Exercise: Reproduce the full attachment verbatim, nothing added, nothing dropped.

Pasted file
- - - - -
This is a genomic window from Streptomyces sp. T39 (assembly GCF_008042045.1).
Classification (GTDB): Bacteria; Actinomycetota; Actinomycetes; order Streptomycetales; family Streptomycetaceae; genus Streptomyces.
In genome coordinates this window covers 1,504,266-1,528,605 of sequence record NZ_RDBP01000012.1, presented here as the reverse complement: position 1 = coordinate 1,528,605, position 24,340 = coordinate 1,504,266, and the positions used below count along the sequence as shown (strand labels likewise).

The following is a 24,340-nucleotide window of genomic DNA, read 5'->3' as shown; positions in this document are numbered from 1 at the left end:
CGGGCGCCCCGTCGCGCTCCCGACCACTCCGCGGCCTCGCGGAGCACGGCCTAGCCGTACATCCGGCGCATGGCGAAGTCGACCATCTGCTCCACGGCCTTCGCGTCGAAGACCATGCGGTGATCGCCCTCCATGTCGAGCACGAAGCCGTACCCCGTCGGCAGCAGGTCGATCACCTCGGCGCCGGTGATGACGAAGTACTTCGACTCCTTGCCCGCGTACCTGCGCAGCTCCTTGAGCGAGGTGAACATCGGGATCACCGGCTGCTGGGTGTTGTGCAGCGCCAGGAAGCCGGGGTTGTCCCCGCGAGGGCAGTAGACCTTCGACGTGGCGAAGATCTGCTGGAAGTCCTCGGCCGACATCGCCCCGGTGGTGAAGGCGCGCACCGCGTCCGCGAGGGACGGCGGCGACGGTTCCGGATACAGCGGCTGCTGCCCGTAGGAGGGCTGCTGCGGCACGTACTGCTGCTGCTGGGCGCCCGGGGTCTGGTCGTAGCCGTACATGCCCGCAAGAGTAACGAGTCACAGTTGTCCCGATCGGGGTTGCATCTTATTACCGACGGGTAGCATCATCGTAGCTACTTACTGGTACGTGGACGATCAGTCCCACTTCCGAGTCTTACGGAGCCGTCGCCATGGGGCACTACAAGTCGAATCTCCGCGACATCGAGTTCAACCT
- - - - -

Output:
This is a genomic window from Streptomyces sp. T39 (assembly GCF_008042045.1).
Classification (GTDB): Bacteria; Actinomycetota; Actinomycetes; order Streptomycetales; family Streptomycetaceae; genus Streptomyces.
In genome coordinates this window covers 1,504,266-1,528,605 of sequence record NZ_RDBP01000012.1, presented here as the reverse complement: position 1 = coordinate 1,528,605, position 24,340 = coordinate 1,504,266, and the positions used below count along the sequence as shown (strand labels likewise).

The following is a 24,340-nucleotide window of genomic DNA, read 5'->3' as shown; positions in this document are numbered from 1 at the left end:
CGGGCGCCCCGTCGCGCTCCCGACCACTCCGCGGCCTCGCGGAGCACGGCCTAGCCGTACATCCGGCGCATGGCGAAGTCGACCATCTGCTCCACGGCCTTCGCGTCGAAGACCATGCGGTGATCGCCCTCCATGTCGAGCACGAAGCCGTACCCCGTCGGCAGCAGGTCGATCACCTCGGCGCCGGTGATGACGAAGTACTTCGACTCCTTGCCCGCGTACCTGCGCAGCTCCTTGAGCGAGGTGAACATCGGGATCACCGGCTGCTGGGTGTTGTGCAGCGCCAGGAAGCCGGGGTTGTCCCCGCGAGGGCAGTAGACCTTCGACGTGGCGAAGATCTGCTGGAAGTCCTCGGCCGACATCGCCCCGGTGGTGAAGGCGCGCACCGCGTCCGCGAGGGACGGCGGCGACGGTTCCGGATACAGCGGCTGCTGCCCGTAGGAGGGCTGCTGCGGCACGTACTGCTGCTGCTGGGCGCCCGGGGTCTGGTCGTAGCCGTACATGCCCGCAAGAGTAACGAGTCACAGTTGTCCCGATCGGGGTTGCATCTTATTACCGACGGGTAGCATCATCGTAGCTACTTACTGGTACGTGGACGATCAGTCCCACTTCCGAGTCTTACGGAGCCGTCGCCATGGGGCACTACAAGTCGAATCTCCGCGACATCGAGTTCAACCT